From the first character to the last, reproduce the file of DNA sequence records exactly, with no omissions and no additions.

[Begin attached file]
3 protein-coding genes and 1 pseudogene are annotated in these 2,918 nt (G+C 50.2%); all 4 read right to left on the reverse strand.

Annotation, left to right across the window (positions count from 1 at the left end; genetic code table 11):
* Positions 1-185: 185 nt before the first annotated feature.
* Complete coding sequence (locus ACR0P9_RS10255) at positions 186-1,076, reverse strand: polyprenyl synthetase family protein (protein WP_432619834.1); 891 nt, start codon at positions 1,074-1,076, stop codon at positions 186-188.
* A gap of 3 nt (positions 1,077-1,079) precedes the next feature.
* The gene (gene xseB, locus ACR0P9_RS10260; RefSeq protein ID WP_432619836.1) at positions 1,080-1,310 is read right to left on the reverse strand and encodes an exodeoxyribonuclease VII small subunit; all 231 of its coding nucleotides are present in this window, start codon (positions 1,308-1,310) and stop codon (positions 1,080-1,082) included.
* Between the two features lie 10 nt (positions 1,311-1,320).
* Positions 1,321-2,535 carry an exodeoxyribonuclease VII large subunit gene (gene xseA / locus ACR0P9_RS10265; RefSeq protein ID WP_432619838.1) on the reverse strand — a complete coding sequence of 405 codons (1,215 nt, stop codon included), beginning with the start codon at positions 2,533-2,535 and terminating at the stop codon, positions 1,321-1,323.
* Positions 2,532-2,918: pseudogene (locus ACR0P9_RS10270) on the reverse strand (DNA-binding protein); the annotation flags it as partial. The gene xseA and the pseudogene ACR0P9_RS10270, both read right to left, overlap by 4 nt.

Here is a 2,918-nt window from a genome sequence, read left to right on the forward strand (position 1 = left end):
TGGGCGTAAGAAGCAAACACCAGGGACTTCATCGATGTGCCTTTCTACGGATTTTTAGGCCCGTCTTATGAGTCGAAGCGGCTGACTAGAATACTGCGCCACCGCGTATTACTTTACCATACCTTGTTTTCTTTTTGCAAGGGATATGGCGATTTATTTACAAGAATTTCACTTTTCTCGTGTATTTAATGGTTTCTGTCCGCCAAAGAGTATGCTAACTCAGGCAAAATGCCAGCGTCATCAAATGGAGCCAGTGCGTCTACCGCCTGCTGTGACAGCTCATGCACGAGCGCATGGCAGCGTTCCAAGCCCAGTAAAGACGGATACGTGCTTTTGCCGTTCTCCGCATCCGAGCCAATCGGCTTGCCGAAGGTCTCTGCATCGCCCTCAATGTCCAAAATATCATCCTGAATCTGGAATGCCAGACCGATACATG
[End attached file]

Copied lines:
3 protein-coding genes and 1 pseudogene are annotated in these 2,918 nt (G+C 50.2%); all 4 read right to left on the reverse strand.

Annotation, left to right across the window (positions count from 1 at the left end; genetic code table 11):
* Positions 1-185: 185 nt before the first annotated feature.
* Complete coding sequence (locus ACR0P9_RS10255) at positions 186-1,076, reverse strand: polyprenyl synthetase family protein (protein WP_432619834.1); 891 nt, start codon at positions 1,074-1,076, stop codon at positions 186-188.
* A gap of 3 nt (positions 1,077-1,079) precedes the next feature.
* The gene (gene xseB, locus ACR0P9_RS10260; RefSeq protein ID WP_432619836.1) at positions 1,080-1,310 is read right to left on the reverse strand and encodes an exodeoxyribonuclease VII small subunit; all 231 of its coding nucleotides are present in this window, start codon (positions 1,308-1,310) and stop codon (positions 1,080-1,082) included.
* Between the two features lie 10 nt (positions 1,311-1,320).
* Positions 1,321-2,535 carry an exodeoxyribonuclease VII large subunit gene (gene xseA / locus ACR0P9_RS10265; RefSeq protein ID WP_432619838.1) on the reverse strand — a complete coding sequence of 405 codons (1,215 nt, stop codon included), beginning with the start codon at positions 2,533-2,535 and terminating at the stop codon, positions 1,321-1,323.
* Positions 2,532-2,918: pseudogene (locus ACR0P9_RS10270) on the reverse strand (DNA-binding protein); the annotation flags it as partial. The gene xseA and the pseudogene ACR0P9_RS10270, both read right to left, overlap by 4 nt.

Here is a 2,918-nt window from a genome sequence, read left to right on the forward strand (position 1 = left end):
TGGGCGTAAGAAGCAAACACCAGGGACTTCATCGATGTGCCTTTCTACGGATTTTTAGGCCCGTCTTATGAGTCGAAGCGGCTGACTAGAATACTGCGCCACCGCGTATTACTTTACCATACCTTGTTTTCTTTTTGCAAGGGATATGGCGATTTATTTACAAGAATTTCACTTTTCTCGTGTATTTAATGGTTTCTGTCCGCCAAAGAGTATGCTAACTCAGGCAAAATGCCAGCGTCATCAAATGGAGCCAGTGCGTCTACCGCCTGCTGTGACAGCTCATGCACGAGCGCATGGCAGCGTTCCAAGCCCAGTAAAGACGGATACGTGCTTTTGCCGTTCTCCGCATCCGAGCCAATCGGCTTGCCGAAGGTCTCTGCATCGCCCTCAATGTCCAAAATATCATCCTGAATCTGGAATGCCAGACCGATACATG